See Martha Gellhorn, The Face of War (London: Virago Press, 1986): 73-74. In the introduction to her republished article in Colliers, March 1941, Gellhorn blames herself for falling victim to the “hampering hospitality” of the Chiangs, then outlines the material preconditions for “democracy,” which she did not expect to see in her lifetime.
 Compare to Michael M. Sheng, Battling Western Imperialism, pp. 48-49. Mao saw no value in the united front, and was defying Moscow. Moreira cites Edward L. Dreyer and Jonathan D. Spence for this example of Nationalist duplicity and willingness to violate the united front. But Spence’s account suggests that the New Fourth Army command might have been “dilatory in carrying out their orders [to move North]—and possibly not intending to do so….” In The Search for Modern China (N.Y.: Norton, second edition 1999):440. In his China at War, 1901-1949 (N.Y.: Longman, 1995), Dreyer does imply an “ambush” (256) but he also notes, “…it needs to be repeated that much of the agitation for a United Front against Japan after 1931 was orchestrated by Chiang’s enemies for their own political purposes, and that Chiang had succeeded in his campaigns against the rival warlords and was on the verge of destroying the Chinese communists when Chang Husueh-laing betrayed him at Sian in 1936 (365).” Compare to Theodore H. White’s unattributed source “a university professor, not a Communist,” revealing the New Fourth Army incident as a horrendous atrocity committed by the KMT in Thunder Out of China, p.76.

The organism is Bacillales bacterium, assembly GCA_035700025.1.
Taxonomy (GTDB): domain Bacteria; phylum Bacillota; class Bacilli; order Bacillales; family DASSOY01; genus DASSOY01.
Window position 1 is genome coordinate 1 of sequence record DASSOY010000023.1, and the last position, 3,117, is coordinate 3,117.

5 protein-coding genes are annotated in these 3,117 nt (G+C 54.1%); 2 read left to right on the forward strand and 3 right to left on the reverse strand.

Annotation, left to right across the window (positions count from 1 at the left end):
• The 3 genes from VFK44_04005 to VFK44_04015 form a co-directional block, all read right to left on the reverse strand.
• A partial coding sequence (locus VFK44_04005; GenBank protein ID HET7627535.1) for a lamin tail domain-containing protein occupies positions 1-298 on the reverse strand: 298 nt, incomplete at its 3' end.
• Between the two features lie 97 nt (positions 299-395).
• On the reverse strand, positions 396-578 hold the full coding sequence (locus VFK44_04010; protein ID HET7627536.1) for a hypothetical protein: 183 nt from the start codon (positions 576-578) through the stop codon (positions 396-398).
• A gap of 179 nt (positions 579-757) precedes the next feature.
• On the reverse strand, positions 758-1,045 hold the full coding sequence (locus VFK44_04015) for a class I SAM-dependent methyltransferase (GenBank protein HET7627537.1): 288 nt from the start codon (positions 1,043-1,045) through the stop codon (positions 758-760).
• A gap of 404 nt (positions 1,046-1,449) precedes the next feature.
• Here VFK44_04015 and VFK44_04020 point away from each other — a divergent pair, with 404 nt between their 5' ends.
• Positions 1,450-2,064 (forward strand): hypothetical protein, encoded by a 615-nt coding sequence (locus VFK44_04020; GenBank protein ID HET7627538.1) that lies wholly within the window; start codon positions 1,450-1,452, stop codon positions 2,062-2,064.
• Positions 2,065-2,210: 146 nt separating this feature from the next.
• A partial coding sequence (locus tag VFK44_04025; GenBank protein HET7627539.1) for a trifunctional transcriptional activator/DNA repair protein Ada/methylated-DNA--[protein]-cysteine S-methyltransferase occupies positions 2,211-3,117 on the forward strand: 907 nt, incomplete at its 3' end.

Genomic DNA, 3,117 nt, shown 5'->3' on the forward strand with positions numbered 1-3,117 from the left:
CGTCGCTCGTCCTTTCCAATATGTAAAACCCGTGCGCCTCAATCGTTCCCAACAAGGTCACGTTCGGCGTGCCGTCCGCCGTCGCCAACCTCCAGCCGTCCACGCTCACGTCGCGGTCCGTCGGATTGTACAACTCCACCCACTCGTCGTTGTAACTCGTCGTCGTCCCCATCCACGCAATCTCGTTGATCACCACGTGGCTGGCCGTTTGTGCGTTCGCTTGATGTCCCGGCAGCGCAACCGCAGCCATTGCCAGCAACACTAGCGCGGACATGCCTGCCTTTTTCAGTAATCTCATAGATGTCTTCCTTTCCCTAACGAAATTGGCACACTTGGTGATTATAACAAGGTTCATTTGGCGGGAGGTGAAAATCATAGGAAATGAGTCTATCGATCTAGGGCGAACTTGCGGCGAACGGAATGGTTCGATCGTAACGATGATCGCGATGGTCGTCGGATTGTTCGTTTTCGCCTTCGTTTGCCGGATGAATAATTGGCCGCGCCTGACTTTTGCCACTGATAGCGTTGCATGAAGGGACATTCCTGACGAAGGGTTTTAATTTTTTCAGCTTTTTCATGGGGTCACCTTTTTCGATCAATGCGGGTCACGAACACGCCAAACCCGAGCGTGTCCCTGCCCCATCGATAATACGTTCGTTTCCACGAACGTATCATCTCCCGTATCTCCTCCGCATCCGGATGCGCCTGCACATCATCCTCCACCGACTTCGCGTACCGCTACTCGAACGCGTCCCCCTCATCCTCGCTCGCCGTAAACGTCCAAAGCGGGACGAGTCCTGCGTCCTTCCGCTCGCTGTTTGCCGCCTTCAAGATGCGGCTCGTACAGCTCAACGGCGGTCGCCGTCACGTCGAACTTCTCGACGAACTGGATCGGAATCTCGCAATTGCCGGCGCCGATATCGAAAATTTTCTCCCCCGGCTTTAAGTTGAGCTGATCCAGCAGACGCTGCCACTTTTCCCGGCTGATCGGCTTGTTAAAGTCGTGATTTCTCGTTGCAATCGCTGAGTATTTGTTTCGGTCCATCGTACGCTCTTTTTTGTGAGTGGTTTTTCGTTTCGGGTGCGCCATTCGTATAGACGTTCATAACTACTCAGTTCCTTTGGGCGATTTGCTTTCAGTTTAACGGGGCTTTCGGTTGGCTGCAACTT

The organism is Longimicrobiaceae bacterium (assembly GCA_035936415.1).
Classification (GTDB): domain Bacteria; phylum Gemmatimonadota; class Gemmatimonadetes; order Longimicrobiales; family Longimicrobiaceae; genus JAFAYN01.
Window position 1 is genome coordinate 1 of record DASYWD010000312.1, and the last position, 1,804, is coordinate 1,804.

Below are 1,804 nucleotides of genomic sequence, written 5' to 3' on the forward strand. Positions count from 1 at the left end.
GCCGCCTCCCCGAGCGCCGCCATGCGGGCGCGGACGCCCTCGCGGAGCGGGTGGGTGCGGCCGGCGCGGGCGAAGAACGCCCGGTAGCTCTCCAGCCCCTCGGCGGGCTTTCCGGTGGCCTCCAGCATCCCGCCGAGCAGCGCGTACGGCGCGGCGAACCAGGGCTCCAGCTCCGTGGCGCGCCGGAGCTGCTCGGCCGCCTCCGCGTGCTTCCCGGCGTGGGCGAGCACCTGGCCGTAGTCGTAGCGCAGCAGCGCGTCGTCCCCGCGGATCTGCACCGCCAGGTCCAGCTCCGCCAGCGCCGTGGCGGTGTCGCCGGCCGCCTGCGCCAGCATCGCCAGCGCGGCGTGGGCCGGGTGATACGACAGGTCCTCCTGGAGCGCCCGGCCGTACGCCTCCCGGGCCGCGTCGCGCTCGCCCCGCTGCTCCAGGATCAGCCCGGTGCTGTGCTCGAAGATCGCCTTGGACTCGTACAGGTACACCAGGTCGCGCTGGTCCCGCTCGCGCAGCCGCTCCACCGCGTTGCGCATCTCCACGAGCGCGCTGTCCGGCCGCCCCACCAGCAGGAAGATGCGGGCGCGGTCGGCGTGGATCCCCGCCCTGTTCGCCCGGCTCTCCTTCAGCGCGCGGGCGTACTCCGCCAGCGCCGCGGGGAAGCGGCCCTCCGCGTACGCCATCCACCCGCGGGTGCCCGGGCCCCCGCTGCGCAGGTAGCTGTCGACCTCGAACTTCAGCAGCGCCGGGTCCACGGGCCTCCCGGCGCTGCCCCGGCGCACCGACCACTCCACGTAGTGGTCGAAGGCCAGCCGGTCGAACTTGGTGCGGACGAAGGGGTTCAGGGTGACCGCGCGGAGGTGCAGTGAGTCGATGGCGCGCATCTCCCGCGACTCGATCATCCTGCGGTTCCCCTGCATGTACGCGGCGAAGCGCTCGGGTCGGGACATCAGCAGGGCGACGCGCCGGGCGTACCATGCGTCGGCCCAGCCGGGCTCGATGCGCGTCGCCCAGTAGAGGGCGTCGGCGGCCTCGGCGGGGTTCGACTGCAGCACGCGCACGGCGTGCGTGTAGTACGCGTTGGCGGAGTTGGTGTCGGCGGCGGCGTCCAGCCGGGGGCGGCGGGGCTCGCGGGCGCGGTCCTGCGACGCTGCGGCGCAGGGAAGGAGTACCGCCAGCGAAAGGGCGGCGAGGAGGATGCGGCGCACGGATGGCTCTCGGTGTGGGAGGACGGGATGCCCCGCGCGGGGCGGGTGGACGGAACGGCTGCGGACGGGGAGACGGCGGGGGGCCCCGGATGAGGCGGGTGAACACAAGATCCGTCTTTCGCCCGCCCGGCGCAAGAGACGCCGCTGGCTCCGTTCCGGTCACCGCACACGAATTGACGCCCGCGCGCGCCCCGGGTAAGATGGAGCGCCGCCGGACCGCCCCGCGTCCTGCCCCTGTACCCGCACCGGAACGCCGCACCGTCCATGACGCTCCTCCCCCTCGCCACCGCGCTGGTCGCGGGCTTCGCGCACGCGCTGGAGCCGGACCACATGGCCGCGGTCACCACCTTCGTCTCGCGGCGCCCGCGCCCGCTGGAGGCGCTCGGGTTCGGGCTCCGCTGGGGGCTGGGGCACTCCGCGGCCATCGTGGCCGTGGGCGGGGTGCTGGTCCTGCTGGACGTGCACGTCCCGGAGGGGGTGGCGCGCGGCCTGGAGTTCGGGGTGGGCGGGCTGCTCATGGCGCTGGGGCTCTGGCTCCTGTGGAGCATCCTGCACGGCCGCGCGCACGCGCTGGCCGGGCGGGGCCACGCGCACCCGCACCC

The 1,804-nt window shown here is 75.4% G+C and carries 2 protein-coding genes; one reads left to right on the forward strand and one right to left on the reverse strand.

For terror and repression in the CCP faction see Jean-Louis Margolin, “China: A Long March into Night,” in The Black Book of Communism, transl. Jonathan Murphy and Mark Kramer (Cambridge: Harvard UP, 1999): esp. 470-476.
 Compare to Spence in his review of The Unknown Mao, noting “the Comintern-ordered United Front,” and “the dawning of the Sino-Soviet rift after 1956,” in “Portrait of a Monster,” New York Review of Books, Vol.52, #17, Nov.3, 2005. Citing Spence, Search for Modern China, (first ed.), Moreira does mention on p.8 the U.S. and the Soviet “insistence” that the factions “cooperate in driving out the Japanese” and “sporadic fighting” between them but does not chronicle shifts in the (here unnamed) united front, nor refer the reader to the abundant recent scholarship.Rather than describing “tensions,” Michael M. Sheng describes “Maoist dualism,” elaborating this “double-sided identity” in his introduction, pp11-12, and throughout his book.